Transitional employment aspirations for bridging retirement: Implications for training and development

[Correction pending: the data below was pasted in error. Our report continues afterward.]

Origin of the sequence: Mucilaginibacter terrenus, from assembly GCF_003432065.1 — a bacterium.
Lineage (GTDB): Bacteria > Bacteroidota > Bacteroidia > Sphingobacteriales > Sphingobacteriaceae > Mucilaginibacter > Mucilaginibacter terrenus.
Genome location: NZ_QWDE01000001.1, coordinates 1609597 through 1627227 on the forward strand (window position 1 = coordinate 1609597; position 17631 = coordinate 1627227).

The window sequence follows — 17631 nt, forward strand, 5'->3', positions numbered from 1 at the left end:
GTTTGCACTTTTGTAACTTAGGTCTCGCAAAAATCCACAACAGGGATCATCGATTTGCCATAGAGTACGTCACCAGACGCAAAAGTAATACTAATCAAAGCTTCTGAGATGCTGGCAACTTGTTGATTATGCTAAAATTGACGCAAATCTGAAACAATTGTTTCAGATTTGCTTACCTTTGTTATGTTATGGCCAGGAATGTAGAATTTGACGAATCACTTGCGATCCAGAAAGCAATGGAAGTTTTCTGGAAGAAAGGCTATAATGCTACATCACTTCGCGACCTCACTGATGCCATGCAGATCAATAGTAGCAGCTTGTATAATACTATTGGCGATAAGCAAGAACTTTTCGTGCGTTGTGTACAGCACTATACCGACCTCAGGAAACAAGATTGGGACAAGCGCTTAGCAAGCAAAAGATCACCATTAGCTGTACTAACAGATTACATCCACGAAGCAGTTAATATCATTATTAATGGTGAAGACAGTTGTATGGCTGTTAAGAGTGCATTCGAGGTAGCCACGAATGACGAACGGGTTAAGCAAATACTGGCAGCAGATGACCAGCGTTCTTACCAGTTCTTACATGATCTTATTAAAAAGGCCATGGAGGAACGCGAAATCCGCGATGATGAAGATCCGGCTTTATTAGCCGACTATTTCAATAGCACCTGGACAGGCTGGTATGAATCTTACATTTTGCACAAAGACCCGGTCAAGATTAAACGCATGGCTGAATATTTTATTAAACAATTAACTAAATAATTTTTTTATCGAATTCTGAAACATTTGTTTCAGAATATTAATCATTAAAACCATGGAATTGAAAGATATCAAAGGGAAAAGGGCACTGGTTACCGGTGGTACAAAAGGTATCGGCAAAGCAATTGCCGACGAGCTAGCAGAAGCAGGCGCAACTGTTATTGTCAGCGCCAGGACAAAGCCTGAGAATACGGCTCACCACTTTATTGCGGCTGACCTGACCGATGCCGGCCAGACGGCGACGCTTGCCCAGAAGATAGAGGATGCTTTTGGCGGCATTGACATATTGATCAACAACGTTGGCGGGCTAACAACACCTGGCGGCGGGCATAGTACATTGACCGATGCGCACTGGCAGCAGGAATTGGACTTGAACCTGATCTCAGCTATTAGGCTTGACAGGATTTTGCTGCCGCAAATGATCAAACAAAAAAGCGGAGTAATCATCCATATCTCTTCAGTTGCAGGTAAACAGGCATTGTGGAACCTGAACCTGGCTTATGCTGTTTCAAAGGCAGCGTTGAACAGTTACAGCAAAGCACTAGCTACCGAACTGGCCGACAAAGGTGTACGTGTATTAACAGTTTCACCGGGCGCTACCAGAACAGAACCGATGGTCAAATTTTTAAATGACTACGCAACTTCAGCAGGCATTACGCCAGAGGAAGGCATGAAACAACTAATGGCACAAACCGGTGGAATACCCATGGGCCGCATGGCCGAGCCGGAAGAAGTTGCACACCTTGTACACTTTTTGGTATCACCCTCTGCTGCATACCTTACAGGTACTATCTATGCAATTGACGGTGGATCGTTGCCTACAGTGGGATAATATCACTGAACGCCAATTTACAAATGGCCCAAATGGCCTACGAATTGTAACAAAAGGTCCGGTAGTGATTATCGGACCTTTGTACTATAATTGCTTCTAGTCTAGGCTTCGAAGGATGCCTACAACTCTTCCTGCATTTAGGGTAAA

Purpose ‐ The purpose of this paper is to identify the transitional employment (TE) aspirations and training and development needs of older and younger workers at risk of early retirement due to limited education and/or employment in blue-collar (BC) occupations. Design/methodology/approach ‐ A computer-based methodology is used to evaluate the demographic effects of gender, education level, and occupation group on aspirations pertaining to TE and training and development in a sample of over 1,000 local government employees. Findings ‐ Older BC, secondary school-educated and younger workers are less interested in TE than older workers with higher levels of education or from white-collar backgrounds. The early retirement risk factors of BC work and secondary school education had a more limited effect on perceived training and development needs for older workers. However, for younger workers, these risk factors provided the impetus to undertake training to move into less physically demanding or more challenging roles as their careers progressed. Practical implications ‐ Via the identification of education level and occupation types groups' TE aspirations and perceptions of preparatory training and development within younger and older cohorts, long-term strategies to develop and retain staff may be formulated. Originality/value ‐ Past studies of TE have rarely included younger workers or older workers at risk of early retirement. Preparatory training and development for TE roles has not been considered in the literature.
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